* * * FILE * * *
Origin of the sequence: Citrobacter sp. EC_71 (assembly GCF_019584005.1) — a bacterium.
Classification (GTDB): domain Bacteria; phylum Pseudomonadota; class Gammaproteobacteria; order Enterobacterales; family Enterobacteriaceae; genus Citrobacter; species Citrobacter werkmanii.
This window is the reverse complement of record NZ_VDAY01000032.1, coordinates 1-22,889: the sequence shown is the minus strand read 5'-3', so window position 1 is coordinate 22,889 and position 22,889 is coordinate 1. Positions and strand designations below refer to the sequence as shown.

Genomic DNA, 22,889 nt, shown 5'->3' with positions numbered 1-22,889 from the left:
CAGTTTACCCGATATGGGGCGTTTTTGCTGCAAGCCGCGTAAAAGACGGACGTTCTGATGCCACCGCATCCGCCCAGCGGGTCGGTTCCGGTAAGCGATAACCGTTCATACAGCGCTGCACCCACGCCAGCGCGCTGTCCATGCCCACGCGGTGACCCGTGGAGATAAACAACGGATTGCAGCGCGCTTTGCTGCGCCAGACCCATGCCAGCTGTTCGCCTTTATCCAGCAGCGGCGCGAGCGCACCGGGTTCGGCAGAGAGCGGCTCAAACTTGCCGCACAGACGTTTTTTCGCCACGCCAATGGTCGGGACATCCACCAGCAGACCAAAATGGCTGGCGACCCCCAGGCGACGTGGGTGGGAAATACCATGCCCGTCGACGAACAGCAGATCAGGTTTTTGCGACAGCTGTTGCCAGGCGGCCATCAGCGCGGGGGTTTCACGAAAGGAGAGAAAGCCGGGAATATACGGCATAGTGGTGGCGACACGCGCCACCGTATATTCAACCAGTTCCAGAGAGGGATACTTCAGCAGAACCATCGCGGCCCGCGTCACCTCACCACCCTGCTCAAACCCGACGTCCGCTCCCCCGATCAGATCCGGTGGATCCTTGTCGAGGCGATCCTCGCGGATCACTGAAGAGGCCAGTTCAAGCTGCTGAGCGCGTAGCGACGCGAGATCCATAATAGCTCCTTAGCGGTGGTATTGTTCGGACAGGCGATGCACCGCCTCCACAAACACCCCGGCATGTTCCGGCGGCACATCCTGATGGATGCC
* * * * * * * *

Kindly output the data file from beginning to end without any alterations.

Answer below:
Origin of the sequence: Citrobacter sp. EC_71 (assembly GCF_019584005.1) — a bacterium.
Classification (GTDB): domain Bacteria; phylum Pseudomonadota; class Gammaproteobacteria; order Enterobacterales; family Enterobacteriaceae; genus Citrobacter; species Citrobacter werkmanii.
This window is the reverse complement of record NZ_VDAY01000032.1, coordinates 1-22,889: the sequence shown is the minus strand read 5'-3', so window position 1 is coordinate 22,889 and position 22,889 is coordinate 1. Positions and strand designations below refer to the sequence as shown.

Genomic DNA, 22,889 nt, shown 5'->3' with positions numbered 1-22,889 from the left:
CAGTTTACCCGATATGGGGCGTTTTTGCTGCAAGCCGCGTAAAAGACGGACGTTCTGATGCCACCGCATCCGCCCAGCGGGTCGGTTCCGGTAAGCGATAACCGTTCATACAGCGCTGCACCCACGCCAGCGCGCTGTCCATGCCCACGCGGTGACCCGTGGAGATAAACAACGGATTGCAGCGCGCTTTGCTGCGCCAGACCCATGCCAGCTGTTCGCCTTTATCCAGCAGCGGCGCGAGCGCACCGGGTTCGGCAGAGAGCGGCTCAAACTTGCCGCACAGACGTTTTTTCGCCACGCCAATGGTCGGGACATCCACCAGCAGACCAAAATGGCTGGCGACCCCCAGGCGACGTGGGTGGGAAATACCATGCCCGTCGACGAACAGCAGATCAGGTTTTTGCGACAGCTGTTGCCAGGCGGCCATCAGCGCGGGGGTTTCACGAAAGGAGAGAAAGCCGGGAATATACGGCATAGTGGTGGCGACACGCGCCACCGTATATTCAACCAGTTCCAGAGAGGGATACTTCAGCAGAACCATCGCGGCCCGCGTCACCTCACCACCCTGCTCAAACCCGACGTCCGCTCCCCCGATCAGATCCGGTGGATCCTTGTCGAGGCGATCCTCGCGGATCACTGAAGAGGCCAGTTCAAGCTGCTGAGCGCGTAGCGACGCGAGATCCATAATAGCTCCTTAGCGGTGGTATTGTTCGGACAGGCGATGCACCGCCTCCACAAACACCCCGGCATGTTCCGGCGGCACATCCTGATGGATGCC